From (1) and (2), we deduce the transparency requires a population inversion less than 10% (Ip = 5 KW/cm2) above 1020 nm (quasi-four level transition) and as much as 50% (Ip = 35 KW/cm2) at 976 nm (three level transition).
Operation at 976 nm obviously requires a strong pump power. However, the necessary high pump power level enhances competition between the three and quasi-four level laser operation limiting the gain on the three level scheme. Indeed, gain at wavelengths around 1030 nm will appear before the transparency is achieved at 976 nm leading to undesirable laser oscillations at longer wavelengths. This gain competition between the three level transition and, for instance, the second peak emission at 1030 nm can be modelled as proposed by Nilsson et al :
Equation (3), reveals the interdependency of gains between different wavelengths (976 nm and 1030 nm in this case) depending on potentially adjustable intrinsic fiber parameters (second term in the right hand side of Eq. (3). The success of efficiently operating the laser on the three level scheme will involve optimization of these fiber parameters. On the one hand, one can minimize the second term and consequently the gain at 1030 nm by limiting the pump absorption by either reducing the fiber length or decreasing the dopant density at the cost of a large amount of unabsorbed pump power. On the other hand, one can minimize the clad-to-core area ratio. The later strategy is illustrated in the present experiment where a specialty fiber (rod-type fiber) has been used. The active fiber has a 80 µm core diameter and a 200 µm clad diameter leading to a β value around 8. With such a fiber, in a laser architecture, it is therefore possible to allow a sufficient gain at 976 nm while limiting the parasitic gain at 1030 nm to 50 or 60 dB, a level where matching losses can still be induced by optical filters or dichroic mirrors .
2.2. Four level operation
We will not develop here the quasi-three level (1030-1080 nm) emission range because it doesn’t represent a technical challenge requiring particular designs of the fiber or the different elements of the laser.
It can be noted on Fig. 1 that Yb-doped fibers have a significant emission cross-section above 1100 nm and can provide sufficient gain over a range extending from 1100 nm to 1200 nm. Indeed, different approaches have been explored to obtain laser emission at longer wavelengths. For example, emissions beyond 1100 nm are very interesting as they will generate, by frequency doubling, yellow-orange light. The main difficulty to achieve large gains at these wavelengths is the competing ASE in the 1030-1080 nm band leading to parasitic lasing. Even if the inversion population to reach transparency at, for instance, 1140 nm is less than 0,1%, the ratio between the emission cross sections at 1140 and 1030 nm (respectively 50x10−27 m2 and 634,6x10−27 m2) is only 1/13. Thus, ASE suppression in the ‘natural’ region can’t be avoided unless inserting massive losses at these wavelengths. An alternative is to use long ytterbium-doped fibers however pumped at long wavelengths, e.g. 1060 nm, as the absorption cross-sections is sufficiently low . In such a case, tunability could be achieve but only for wavelengths from the pump wavelength restraining in the same time the interesting range from 976 nm to 1080 nm. Another solution is to use photonic band gap fibers pumped at 976 nm specifically designed to induce large losses in the natural spectral region . Unfortunately, the very selective filtering band associated to the photonic band gap structure doesn’t allow tunability over a very wide spectral range.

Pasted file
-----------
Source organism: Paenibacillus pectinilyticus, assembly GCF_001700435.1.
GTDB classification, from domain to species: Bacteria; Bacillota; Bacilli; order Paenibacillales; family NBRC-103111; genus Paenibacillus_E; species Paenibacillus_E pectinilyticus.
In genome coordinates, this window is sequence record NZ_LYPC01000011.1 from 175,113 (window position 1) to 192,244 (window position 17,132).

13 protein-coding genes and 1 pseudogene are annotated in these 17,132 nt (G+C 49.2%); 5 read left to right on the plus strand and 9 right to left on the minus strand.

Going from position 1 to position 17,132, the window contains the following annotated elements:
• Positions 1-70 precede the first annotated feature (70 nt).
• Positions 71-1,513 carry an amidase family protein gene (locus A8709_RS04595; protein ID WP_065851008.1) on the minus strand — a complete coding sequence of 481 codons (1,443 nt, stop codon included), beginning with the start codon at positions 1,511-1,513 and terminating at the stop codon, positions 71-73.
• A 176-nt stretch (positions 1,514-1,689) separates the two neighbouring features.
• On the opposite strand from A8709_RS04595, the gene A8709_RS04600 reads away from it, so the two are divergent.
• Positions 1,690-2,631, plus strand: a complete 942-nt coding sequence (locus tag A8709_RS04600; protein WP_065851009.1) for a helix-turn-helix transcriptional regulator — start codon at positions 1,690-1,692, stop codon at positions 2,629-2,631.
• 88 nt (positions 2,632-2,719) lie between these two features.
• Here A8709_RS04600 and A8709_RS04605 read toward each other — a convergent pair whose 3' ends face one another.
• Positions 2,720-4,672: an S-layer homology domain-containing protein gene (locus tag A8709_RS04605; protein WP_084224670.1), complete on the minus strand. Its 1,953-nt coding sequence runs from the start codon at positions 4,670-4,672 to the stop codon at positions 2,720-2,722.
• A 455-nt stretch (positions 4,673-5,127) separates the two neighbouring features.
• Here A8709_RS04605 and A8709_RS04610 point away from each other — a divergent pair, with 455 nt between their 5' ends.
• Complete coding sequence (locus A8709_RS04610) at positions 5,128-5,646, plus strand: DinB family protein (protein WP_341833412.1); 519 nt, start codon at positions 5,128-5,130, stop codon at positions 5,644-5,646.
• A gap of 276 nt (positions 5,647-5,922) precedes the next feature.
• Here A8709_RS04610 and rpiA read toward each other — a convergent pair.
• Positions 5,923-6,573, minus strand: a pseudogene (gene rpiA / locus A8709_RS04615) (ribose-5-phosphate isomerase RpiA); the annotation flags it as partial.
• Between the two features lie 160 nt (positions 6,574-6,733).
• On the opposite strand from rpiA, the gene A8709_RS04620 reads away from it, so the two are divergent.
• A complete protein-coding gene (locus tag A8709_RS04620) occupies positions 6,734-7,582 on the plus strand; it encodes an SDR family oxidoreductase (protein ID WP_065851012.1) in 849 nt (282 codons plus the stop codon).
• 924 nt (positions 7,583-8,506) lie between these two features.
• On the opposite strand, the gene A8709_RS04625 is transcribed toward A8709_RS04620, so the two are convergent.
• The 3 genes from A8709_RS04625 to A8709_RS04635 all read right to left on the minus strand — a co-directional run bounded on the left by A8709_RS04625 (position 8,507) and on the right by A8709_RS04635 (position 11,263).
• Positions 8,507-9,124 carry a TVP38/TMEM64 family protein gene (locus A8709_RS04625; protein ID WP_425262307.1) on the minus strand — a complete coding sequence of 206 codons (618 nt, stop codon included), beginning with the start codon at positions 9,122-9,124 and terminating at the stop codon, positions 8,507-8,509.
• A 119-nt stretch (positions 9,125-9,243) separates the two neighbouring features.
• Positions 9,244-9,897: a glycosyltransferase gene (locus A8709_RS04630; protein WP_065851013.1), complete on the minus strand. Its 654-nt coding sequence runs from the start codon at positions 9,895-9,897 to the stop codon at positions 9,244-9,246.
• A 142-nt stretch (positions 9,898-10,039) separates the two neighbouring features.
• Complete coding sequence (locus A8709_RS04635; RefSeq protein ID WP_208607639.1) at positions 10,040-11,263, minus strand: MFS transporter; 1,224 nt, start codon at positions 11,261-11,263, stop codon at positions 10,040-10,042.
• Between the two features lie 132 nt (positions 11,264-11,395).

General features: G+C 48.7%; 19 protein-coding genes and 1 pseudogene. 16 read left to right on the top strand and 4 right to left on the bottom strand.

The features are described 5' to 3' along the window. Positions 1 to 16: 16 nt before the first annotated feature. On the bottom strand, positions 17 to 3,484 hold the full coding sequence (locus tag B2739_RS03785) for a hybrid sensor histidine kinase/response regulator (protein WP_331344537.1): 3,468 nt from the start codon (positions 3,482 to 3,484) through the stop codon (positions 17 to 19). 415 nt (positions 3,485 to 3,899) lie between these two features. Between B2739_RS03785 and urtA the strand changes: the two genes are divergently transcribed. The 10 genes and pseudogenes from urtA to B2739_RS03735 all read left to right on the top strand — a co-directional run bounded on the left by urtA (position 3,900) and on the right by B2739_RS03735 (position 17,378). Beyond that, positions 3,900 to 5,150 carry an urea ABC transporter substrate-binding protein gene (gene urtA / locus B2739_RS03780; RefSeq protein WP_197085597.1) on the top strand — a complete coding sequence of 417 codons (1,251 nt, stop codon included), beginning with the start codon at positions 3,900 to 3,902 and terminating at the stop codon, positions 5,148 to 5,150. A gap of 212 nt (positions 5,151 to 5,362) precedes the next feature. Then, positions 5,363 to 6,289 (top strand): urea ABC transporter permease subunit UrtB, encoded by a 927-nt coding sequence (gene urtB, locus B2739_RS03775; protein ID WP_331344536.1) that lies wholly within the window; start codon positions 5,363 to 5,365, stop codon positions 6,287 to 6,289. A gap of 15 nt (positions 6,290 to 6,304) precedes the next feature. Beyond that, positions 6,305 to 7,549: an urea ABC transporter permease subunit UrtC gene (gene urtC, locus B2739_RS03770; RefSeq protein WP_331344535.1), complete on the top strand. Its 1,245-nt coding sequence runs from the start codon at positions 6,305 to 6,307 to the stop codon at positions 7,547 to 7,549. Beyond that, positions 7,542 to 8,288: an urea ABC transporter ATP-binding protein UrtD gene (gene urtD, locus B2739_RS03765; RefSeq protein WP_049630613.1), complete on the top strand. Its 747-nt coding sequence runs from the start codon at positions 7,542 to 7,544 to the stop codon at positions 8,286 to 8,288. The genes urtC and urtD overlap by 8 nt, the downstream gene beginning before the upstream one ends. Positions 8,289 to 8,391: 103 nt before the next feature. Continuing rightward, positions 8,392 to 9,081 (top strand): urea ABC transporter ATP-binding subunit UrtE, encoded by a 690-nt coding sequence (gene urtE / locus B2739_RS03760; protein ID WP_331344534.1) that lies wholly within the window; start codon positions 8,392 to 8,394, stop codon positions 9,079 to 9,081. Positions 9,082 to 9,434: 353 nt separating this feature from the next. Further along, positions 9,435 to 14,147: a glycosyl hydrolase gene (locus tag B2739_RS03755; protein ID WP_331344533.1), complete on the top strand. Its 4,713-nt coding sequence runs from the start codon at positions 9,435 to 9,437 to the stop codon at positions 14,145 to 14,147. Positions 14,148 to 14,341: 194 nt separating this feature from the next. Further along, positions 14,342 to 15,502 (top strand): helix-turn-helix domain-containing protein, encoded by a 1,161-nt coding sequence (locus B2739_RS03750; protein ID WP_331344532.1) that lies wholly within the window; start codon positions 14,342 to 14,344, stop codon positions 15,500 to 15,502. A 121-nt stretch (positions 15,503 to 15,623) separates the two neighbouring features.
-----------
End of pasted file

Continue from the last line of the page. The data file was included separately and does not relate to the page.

3. Experimental setup
The experimental setup is sketched in Fig. 1. The tunable fiber laser is based on a 116 cm-long Yb-doped rod-type fiber with 80µm core diameter and 0.02 N.A . Both fiber end facets are polished with an angle of 8 ° to avoid any parasitic lasing effects due to Fresnel back-reflections. The system is end pumped by a fiber-coupled diode laser at 915 nm (200µm, N.A 0.22) injected in the fiber cladding (200µm diameter, N.A, 0.55 and αp = 11.6 (dB) through a dichroic mirror (M1; HT 976-1120 nm, HR 915 nm). The residual pump is recycled (M3) as absorption at 915nm is limited. The two telescope systems (L4 + L5 and L6 + L7) are used to adjust the laser beam size to the different polarizing elements. The resonator of the fiber laser is a unidirectional ring-cavity that incorporates an optical isolator (OI) (>30dB) to ensure unidirectional operation of the laser, half-wave plates and a polarizing beam-splitter. The tunability of our system is obtained by selecting the first order diffraction of an Acousto-Optic Tunable Filter (AOTF) (50 dB) with a filtering resolution of 600 pm at 1064 nm. Both half-wave plates before the isolator and the AOTF are adjusted to maximize the transmission of these polarizing elements. Additionally, the half-wave plate associated to the polarizing cube controls the output coupling and allows an easy optimization of the output power for each wavelength. It also permits to lower the laser threshold and therefore ease emission at unusual wavelengths.